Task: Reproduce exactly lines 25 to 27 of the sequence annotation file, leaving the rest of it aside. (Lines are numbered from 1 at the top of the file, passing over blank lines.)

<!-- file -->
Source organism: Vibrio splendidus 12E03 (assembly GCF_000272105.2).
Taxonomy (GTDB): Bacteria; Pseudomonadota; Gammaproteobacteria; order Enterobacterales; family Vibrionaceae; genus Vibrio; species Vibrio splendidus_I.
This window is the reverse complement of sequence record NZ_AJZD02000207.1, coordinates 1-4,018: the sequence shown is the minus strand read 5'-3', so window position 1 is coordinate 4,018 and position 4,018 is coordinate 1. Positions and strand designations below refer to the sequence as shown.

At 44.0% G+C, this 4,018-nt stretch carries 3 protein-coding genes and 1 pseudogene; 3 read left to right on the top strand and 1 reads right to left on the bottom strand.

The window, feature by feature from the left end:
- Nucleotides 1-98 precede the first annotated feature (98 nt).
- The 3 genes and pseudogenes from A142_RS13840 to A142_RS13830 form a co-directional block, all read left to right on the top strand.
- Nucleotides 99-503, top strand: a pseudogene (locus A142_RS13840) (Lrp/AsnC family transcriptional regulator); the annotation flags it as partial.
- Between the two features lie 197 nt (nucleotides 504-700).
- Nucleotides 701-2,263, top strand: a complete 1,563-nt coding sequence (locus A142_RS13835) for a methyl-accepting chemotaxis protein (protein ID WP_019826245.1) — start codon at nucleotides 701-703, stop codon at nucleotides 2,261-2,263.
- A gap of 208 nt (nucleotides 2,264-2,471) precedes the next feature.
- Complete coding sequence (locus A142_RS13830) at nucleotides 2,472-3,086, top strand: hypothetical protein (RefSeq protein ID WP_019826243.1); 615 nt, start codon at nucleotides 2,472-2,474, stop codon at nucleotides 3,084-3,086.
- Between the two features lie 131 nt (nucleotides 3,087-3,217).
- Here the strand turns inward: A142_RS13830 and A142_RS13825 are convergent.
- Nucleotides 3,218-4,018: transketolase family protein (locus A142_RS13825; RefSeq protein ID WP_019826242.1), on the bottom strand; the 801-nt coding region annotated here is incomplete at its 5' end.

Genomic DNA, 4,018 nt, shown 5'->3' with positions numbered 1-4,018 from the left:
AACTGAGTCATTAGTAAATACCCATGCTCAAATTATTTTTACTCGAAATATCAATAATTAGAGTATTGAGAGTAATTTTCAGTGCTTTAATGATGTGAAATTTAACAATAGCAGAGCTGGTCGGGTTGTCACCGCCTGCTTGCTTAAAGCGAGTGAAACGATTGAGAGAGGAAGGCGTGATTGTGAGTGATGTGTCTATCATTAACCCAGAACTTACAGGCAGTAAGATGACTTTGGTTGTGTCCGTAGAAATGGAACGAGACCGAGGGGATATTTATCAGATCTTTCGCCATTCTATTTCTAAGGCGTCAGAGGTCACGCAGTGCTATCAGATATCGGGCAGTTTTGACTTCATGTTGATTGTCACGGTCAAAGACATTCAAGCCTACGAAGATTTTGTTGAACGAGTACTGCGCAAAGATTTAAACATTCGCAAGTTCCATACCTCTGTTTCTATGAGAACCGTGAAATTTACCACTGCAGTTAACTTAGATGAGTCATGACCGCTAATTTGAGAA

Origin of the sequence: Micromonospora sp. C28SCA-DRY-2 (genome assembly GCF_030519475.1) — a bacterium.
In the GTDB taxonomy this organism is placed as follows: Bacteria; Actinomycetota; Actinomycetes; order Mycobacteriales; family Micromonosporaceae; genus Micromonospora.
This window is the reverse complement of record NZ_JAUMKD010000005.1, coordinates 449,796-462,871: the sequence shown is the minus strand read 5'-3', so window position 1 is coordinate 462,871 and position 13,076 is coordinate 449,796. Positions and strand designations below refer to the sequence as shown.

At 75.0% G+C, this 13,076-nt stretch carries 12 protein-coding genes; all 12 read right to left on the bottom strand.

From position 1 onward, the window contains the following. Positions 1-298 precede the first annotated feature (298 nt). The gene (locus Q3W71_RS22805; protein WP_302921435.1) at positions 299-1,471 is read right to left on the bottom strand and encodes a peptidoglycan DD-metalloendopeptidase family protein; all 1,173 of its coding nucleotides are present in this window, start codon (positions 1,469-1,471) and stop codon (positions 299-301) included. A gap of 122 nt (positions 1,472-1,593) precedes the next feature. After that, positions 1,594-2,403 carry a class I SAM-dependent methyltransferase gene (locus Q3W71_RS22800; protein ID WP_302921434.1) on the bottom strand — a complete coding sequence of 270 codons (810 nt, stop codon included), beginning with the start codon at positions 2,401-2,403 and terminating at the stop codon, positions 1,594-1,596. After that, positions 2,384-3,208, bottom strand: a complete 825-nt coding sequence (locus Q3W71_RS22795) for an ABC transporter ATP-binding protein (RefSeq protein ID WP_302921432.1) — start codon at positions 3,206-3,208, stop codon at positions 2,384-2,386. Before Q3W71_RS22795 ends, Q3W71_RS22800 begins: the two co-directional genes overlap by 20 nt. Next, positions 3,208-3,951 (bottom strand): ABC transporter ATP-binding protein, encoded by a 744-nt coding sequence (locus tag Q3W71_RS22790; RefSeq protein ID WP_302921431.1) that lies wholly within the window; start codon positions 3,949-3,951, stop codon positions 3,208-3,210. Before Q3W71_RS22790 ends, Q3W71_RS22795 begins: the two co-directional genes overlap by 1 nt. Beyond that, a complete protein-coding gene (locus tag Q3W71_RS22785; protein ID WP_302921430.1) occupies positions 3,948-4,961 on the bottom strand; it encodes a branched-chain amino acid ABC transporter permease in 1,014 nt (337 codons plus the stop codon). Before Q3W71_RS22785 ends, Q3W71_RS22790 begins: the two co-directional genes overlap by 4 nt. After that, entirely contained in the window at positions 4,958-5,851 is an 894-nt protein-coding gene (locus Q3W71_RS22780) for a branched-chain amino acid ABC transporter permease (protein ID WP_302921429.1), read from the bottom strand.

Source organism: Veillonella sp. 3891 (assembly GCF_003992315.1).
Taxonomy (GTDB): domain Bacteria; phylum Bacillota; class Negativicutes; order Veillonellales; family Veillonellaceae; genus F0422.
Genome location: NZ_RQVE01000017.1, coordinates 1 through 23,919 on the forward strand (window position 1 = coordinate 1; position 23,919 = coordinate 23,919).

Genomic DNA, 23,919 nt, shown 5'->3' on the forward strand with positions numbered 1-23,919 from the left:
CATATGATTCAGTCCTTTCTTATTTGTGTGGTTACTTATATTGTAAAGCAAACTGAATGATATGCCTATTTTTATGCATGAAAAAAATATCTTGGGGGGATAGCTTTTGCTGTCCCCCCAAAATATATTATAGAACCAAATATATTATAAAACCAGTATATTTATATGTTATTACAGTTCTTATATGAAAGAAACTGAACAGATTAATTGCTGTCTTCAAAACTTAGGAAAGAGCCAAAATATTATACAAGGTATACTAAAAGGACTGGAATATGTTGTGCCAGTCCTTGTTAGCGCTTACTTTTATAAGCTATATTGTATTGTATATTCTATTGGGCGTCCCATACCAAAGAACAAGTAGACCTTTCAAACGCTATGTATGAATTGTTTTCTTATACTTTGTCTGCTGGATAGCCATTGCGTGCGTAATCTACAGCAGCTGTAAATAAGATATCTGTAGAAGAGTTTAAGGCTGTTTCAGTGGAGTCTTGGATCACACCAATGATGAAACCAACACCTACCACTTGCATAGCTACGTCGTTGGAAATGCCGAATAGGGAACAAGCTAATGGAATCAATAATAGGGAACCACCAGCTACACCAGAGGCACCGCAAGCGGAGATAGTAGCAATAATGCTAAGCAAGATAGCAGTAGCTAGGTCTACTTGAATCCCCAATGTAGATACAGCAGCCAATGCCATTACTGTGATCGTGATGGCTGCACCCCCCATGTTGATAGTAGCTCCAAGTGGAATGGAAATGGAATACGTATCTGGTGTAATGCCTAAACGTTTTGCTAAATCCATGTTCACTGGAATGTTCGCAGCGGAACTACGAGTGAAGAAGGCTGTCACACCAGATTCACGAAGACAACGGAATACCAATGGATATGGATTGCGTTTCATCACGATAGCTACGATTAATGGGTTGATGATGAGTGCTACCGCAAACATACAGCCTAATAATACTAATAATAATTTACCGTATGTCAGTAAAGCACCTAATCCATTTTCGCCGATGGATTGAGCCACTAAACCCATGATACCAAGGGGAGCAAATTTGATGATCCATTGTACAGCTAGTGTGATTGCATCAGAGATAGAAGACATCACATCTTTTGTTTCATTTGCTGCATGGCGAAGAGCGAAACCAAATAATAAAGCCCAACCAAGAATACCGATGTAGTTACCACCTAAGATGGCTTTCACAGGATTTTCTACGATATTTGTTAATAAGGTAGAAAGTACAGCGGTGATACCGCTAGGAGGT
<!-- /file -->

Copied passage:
Genome location: NZ_RQVE01000017.1, coordinates 1 through 23,919 on the forward strand (window position 1 = coordinate 1; position 23,919 = coordinate 23,919).

Genomic DNA, 23,919 nt, shown 5'->3' on the forward strand with positions numbered 1-23,919 from the left:
CATATGATTCAGTCCTTTCTTATTTGTGTGGTTACTTATATTGTAAAGCAAACTGAATGATATGCCTATTTTTATGCATGAAAAAAATATCTTGGGGGGATAGCTTTTGCTGTCCCCCCAAAATATATTATAGAACCAAATATATTATAAAACCAGTATATTTATATGTTATTACAGTTCTTATATGAAAGAAACTGAACAGATTAATTGCTGTCTTCAAAACTTAGGAAAGAGCCAAAATATTATACAAGGTATACTAAAAGGACTGGAATATGTTGTGCCAGTCCTTGTTAGCGCTTACTTTTATAAGCTATATTGTATTGTATATTCTATTGGGCGTCCCATACCAAAGAACAAGTAGACCTTTCAAACGCTATGTATGAATTGTTTTCTTATACTTTGTCTGCTGGATAGCCATTGCGTGCGTAATCTACAGCAGCTGTAAATAAGATATCTGTAGAAGAGTTTAAGGCTGTTTCAGTGGAGTCTTGGATCACACCAATGATGAAACCAACACCTACCACTTGCATAGCTACGTCGTTGGAAATGCCGAATAGGGAACAAGCTAATGGAATCAATAATAGGGAACCACCAGCTACACCAGAGGCACCGCAAGCGGAGATAGTAGCAATAATGCTAAGCAAGATAGCAGTAGCTAGGTCTACTTGAATCCCCAATGTAGATACAGCAGCCAATGCCATTACTGTGATCGTGATGGCTGCACCCCCCATGTTGATAGTAGCTCCAAGTGGAATGGAAATGGAATACGTATCTGGTGTAATGCCTAAACGTTTTGCTAAATCCATGTTCACTGGAATGTTCGCAGCGGAACTACGAGTGAAGAAGGCTGTCACACCAGATTCACGAAGACAACGGAATACCAATGGATATGGATTGCGTTTCATCACGATAGCTACGATTAATGGGTTGATGATGAGTGCTACCGCAAACATACAGCCTAATAATACTAATAATAATTTACCGTATGTCAGTAAAGCACCTAATCCATTTTCGCCGATGGATTGAGCCACTAAACCCATGATACCAAGGGGAGCAAATTTGATGATCCATTGTACAGCTAGTGTGATTGCATCAGAGATAGAAGACATCACATCTTTTGTTTCATTTGCTGCATGGCGAAGAGCGAAACCAAATAATAAAGCCCAACCAAGAATACCGATGTAGTTACCACCTAAGATGGCTTTCACAGGATTTTCTACGATATTTGTTAATAAGGTAGAAAGTACAGCGGTGATACCGCTAGGAGGT